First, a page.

them for is unknown as he hunts thc potato
ugs in the daytime, but Alonzo Clackpool of
New Jersey is trying to sick him on to the
mosquito, and thinks he can use this ignition
for a flashlight in their pursuit.
it  also; and when  the Mohammedans conquered Palestine they in turn kept  the  spot
sacred.   In  the eleventh century the Crusa
ders built a castle like church over the cave,
and the Turks turned it into a mosque, which
is still standing. The Moslems regard the cave
as a holy place. Before the war the Christians
who   were permitted   to enter it could be
counted on the fingers of your hands.  One of
the last to enter was the late King Edward
wheu he visited the Holy Land as Prince of
Wales. The six places of sepulchre are marked
by monumental   tombs in separate chapels.
Entrance is gained to those of Abraham and
Sarah through silver gates.   Abraham's tomb
consists of a coffin like structure built up of
plastered stone or marble and covered with
three- green carpets embroidered with gold.
They are said to have been preseuted by Mo
hammed   IT, Selim I and the late Abdul-
Mejid.   The shrine of Sash the photographer
was not allowed to enter because it was  a
woman's.
Thc speed of light was measured first by
timing ttie elipses of Jupiter's moons; light
takes about 1<3£ minutes to cross; the earth's
or it, so when the earth, is on the side of its
orbit away from Jupiter the eclipses will seem
to occur 16£ minutes later. Several other
methods of measuring the velocity of light
have been worked out.
A. colony for lame ducks has been discovered in California. According to annuncement
•of the state fish and game commission, thousands of ducks, crippled by hunters, have congregated in the sloughs of Victoria island in
the delta of the San Joaquin river. The cripples, unable to stand the pace set by the able-
bodied, have fallen I ehind and gradually
formed, a colony, where they obtain food by
cooperative efforts. An examination of the
ducks at the island failed to reveal one not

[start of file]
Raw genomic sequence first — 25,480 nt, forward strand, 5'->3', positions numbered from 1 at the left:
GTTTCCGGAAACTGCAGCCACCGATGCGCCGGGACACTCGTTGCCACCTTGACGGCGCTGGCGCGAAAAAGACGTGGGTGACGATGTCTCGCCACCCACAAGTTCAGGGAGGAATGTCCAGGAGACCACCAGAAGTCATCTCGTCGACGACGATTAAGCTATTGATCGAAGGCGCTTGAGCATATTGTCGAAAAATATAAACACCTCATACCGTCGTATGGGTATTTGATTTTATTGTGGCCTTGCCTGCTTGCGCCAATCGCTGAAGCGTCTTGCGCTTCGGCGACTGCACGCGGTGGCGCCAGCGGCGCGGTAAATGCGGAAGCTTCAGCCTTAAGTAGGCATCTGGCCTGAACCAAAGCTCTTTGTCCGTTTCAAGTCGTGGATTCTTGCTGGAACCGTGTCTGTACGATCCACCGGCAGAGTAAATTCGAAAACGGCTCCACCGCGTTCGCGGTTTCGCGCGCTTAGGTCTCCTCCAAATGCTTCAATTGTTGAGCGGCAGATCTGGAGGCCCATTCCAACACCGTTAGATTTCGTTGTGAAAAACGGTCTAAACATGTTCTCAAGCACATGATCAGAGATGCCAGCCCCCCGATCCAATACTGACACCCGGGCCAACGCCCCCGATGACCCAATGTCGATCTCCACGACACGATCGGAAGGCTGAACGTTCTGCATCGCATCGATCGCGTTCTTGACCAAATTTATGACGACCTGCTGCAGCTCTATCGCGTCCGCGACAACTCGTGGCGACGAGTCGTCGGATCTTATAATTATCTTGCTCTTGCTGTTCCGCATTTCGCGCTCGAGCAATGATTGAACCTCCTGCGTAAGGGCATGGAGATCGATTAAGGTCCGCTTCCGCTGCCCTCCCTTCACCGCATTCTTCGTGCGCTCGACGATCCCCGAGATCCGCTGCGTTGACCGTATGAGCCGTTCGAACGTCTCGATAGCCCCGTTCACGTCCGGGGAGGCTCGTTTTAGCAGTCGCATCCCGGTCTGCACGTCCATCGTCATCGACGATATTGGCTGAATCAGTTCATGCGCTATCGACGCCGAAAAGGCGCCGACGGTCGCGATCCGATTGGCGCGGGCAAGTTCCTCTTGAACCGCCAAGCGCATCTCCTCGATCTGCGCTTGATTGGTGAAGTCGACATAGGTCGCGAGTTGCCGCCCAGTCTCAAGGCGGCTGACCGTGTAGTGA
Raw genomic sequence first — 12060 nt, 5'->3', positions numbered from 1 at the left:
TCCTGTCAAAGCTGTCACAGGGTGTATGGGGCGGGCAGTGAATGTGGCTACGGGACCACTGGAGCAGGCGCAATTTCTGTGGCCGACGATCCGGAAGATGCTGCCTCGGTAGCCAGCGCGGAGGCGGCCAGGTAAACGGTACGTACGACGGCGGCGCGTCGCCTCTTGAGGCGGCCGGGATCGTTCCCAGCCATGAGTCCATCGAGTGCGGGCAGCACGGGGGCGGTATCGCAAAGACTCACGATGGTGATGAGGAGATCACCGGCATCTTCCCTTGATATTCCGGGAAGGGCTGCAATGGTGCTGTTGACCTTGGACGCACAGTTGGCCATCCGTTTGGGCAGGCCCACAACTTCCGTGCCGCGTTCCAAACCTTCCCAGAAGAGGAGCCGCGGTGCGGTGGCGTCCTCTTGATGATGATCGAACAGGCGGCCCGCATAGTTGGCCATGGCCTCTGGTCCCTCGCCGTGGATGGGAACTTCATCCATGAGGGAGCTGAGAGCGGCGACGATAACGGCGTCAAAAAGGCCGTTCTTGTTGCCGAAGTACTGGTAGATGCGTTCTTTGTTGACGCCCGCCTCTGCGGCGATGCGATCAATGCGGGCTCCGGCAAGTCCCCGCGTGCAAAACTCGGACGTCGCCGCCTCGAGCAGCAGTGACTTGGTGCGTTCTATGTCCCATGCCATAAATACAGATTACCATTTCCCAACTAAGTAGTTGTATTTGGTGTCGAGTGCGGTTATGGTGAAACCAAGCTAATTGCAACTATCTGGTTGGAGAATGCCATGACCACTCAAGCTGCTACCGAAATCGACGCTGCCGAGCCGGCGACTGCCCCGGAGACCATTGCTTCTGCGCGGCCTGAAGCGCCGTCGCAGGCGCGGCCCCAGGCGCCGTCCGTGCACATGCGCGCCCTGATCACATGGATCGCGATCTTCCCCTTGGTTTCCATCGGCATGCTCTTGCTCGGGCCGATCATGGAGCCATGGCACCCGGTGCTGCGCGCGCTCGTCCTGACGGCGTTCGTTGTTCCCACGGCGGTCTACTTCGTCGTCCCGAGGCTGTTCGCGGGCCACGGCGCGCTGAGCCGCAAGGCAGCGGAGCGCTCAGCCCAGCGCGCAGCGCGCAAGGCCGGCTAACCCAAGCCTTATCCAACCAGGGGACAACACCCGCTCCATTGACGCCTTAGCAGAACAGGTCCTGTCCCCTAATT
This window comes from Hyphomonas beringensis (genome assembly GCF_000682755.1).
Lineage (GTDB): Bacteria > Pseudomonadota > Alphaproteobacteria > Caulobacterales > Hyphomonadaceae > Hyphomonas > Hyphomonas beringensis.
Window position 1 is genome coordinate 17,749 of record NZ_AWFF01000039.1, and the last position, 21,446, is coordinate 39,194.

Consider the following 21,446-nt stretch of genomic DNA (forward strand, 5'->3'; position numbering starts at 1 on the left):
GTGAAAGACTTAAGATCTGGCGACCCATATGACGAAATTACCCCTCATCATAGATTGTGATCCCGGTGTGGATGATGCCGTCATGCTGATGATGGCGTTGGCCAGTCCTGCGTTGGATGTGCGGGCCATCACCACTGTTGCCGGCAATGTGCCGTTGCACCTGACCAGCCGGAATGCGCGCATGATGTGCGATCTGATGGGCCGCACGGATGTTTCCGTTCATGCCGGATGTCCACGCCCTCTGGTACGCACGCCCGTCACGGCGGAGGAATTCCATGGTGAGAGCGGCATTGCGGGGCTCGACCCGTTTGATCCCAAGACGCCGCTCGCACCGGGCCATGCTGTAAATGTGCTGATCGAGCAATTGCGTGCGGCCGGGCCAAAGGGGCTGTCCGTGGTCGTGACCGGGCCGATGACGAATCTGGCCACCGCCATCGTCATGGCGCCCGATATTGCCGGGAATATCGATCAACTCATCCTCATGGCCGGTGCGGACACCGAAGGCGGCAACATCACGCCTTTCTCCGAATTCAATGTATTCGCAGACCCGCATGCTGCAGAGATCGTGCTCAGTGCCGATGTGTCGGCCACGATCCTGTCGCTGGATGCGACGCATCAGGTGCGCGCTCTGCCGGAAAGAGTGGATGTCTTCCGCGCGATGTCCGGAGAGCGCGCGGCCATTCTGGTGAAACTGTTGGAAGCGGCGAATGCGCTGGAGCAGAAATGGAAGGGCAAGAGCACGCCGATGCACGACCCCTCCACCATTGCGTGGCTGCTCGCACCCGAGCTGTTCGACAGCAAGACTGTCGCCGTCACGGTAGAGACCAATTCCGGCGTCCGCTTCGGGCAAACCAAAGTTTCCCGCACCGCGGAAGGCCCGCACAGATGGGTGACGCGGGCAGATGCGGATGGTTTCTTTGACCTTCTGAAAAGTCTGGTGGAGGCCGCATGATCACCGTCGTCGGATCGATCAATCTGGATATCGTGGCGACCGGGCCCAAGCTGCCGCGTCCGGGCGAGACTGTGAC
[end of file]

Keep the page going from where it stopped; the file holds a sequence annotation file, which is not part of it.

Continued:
crippled, according to the game commission.
A kauri tree has recently been discovered
in the New Zealand bush which rises to a
height of 75 feet to the first branch and
measures twenty-two feet in diameter or about
sixty-six feet in girth. It is estimated to contain more than 195,000 superficial feet of
timber.
A hollow fir log, 22 feet long,and 8 feet in
diameter, mounted on a large truck, was in -
troduced to motordom by Mr, aud Mrs. C. F,
Cave of Longviev; Wash. They proposed to
show easterners what a real fir splinter from
the northwest woods looks like. Tho interior
of the log is divided into a combiuntion bedroom and parlor, kitchenette, breakfast nook,
brthroom with shower aud other conveniences,
such as electricity and running wajer.
S. T. HULL
Established 1910
Real Estate nnd Insurance
Ueliilenl Aussnt Grund Forks! ToWDiito
Company, Limited
Farms      Orchards     City Property
"Agentt at Nelloll,  Calgary. Wihnlr-ct? ti nil
other Prairie polnta. Vancouver Aerent :
PENDBIi INVESTMENTS
'    RATTENBUHTf LANDS ITls.
BitplillHhPilln 1010. wcare in t. poiillon to
fiimlRh reliable sinforination r-oiioernlnir tills
district.'*"-'
Write for fr-s, literati) sc
E.C. Henniger Go,
Proved safe Dy millions and prescribed by physicians for
Colds Headache
Pain
Neuralgia
Toothache
Lumbago
Neuritis
Rheumatism
3>F*.
Grain, Hay
Flour and Feed
Lime and Salt
Cement and Plaster
Poultry Supplies
Accept  only   "Bayer"  package
which contains proven directions.
Handy  "Bayer" boxes  of  12  talilut.i.
Also bottles of 24 and 100—Dru^gista.
Aspirin la the trade mark Iref-Mered in Canada) of Bayer Mnmifnelnre of Monnacetie'.
ac'di-HUT nt Snlk'-licacid (Acetyl Salicylic Aeld, "A. S. A.").   Willie It Is well kmrtv
Ilmt Aapirln menus Buyer tnunnfiicture, to assist tlie public against imitations. Hie Table
of Buyer Company will be stumped ivltb their general trade mark, the "Bayer Orotw.
Grand Forks, B. C.